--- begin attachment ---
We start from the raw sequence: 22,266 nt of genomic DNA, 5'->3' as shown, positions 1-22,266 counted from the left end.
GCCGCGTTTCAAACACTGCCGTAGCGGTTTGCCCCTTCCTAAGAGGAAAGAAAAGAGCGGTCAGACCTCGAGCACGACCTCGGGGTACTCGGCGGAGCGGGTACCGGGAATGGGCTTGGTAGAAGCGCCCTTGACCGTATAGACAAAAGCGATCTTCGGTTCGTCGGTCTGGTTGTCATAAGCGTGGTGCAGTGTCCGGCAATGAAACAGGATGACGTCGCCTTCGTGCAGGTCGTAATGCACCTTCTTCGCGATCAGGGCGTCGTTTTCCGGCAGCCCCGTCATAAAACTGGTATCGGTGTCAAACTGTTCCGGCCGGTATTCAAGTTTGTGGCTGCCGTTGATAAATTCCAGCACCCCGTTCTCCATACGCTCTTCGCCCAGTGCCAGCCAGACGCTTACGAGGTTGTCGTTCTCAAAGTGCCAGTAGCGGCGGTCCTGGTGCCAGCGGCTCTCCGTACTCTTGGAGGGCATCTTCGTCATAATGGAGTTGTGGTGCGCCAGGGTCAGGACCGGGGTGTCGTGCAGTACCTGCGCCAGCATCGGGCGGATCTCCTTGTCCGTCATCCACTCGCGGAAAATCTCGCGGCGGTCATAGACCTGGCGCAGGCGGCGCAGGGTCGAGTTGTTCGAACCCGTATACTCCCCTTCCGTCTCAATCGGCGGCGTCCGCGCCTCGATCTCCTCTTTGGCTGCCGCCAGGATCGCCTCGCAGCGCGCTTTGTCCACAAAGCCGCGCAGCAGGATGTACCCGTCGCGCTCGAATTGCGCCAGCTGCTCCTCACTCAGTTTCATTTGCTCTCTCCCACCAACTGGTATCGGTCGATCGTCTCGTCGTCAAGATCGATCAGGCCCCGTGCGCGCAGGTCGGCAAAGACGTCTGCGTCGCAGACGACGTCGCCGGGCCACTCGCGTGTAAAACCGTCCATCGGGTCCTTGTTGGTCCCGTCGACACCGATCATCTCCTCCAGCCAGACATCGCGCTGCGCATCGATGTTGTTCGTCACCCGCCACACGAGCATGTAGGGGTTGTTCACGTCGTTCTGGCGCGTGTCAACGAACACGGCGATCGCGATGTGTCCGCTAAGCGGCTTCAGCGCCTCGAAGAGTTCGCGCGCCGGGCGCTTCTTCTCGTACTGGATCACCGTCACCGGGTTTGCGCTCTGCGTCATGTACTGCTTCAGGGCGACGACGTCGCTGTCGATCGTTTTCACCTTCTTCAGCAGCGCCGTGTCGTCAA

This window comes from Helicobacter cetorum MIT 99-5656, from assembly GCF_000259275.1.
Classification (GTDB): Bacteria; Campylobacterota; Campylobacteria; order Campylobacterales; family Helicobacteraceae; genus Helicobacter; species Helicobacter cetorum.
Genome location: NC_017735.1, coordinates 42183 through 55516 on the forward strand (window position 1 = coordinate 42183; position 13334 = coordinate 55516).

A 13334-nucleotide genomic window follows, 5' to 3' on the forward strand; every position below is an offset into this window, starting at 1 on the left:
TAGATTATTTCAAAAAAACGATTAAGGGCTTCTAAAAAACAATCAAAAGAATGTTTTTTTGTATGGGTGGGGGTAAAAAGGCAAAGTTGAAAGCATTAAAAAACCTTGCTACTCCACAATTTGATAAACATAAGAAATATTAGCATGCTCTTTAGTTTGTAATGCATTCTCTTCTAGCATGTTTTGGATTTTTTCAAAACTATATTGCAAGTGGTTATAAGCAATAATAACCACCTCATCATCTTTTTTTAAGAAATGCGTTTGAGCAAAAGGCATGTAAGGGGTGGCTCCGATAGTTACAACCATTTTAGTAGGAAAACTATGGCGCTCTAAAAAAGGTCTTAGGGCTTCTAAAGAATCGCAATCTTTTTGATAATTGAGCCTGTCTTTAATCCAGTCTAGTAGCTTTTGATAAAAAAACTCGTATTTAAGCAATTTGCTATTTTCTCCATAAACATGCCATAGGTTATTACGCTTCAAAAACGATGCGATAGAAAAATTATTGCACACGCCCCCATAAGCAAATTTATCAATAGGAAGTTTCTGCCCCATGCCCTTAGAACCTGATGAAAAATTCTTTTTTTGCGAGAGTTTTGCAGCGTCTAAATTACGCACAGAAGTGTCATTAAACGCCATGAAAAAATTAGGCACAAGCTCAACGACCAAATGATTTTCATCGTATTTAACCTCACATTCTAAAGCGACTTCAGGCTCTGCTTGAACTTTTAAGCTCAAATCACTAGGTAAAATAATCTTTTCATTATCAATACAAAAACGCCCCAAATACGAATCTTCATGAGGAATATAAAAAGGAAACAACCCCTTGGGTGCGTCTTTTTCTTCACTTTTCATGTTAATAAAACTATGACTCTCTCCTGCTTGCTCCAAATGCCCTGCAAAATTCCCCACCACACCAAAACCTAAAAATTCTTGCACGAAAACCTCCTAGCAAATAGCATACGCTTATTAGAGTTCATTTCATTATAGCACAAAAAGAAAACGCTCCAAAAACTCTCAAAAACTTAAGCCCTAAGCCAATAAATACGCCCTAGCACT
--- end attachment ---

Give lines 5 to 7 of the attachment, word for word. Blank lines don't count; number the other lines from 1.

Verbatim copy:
Genome location: NC_017735.1, coordinates 42183 through 55516 on the forward strand (window position 1 = coordinate 42183; position 13334 = coordinate 55516).

A 13334-nucleotide genomic window follows, 5' to 3' on the forward strand; every position below is an offset into this window, starting at 1 on the left:
TAGATTATTTCAAAAAAACGATTAAGGGCTTCTAAAAAACAATCAAAAGAATGTTTTTTTGTATGGGTGGGGGTAAAAAGGCAAAGTTGAAAGCATTAAAAAACCTTGCTACTCCACAATTTGATAAACATAAGAAATATTAGCATGCTCTTTAGTTTGTAATGCATTCTCTTCTAGCATGTTTTGGATTTTTTCAAAACTATATTGCAAGTGGTTATAAGCAATAATAACCACCTCATCATCTTTTTTTAAGAAATGCGTTTGAGCAAAAGGCATGTAAGGGGTGGCTCCGATAGTTACAACCATTTTAGTAGGAAAACTATGGCGCTCTAAAAAAGGTCTTAGGGCTTCTAAAGAATCGCAATCTTTTTGATAATTGAGCCTGTCTTTAATCCAGTCTAGTAGCTTTTGATAAAAAAACTCGTATTTAAGCAATTTGCTATTTTCTCCATAAACATGCCATAGGTTATTACGCTTCAAAAACGATGCGATAGAAAAATTATTGCACACGCCCCCATAAGCAAATTTATCAATAGGAAGTTTCTGCCCCATGCCCTTAGAACCTGATGAAAAATTCTTTTTTTGCGAGAGTTTTGCAGCGTCTAAATTACGCACAGAAGTGTCATTAAACGCCATGAAAAAATTAGGCACAAGCTCAACGACCAAATGATTTTCATCGTATTTAACCTCACATTCTAAAGCGACTTCAGGCTCTGCTTGAACTTTTAAGCTCAAATCACTAGGTAAAATAATCTTTTCATTATCAATACAAAAACGCCCCAAATACGAATCTTCATGAGGAATATAAAAAGGAAACAACCCCTTGGGTGCGTCTTTTTCTTCACTTTTCATGTTAATAAAACTATGACTCTCTCCTGCTTGCTCCAAATGCCCTGCAAAATTCCCCACCACACCAAAACCTAAAAATTCTTGCACGAAAACCTCCTAGCAAATAGCATACGCTTATTAGAGTTCATTTCATTATAGCACAAAAAGAAAACGCTCCAAAAACTCTCAAAAACTTAAGCCCTAAGCCAATAAATACGCCCTAGCACT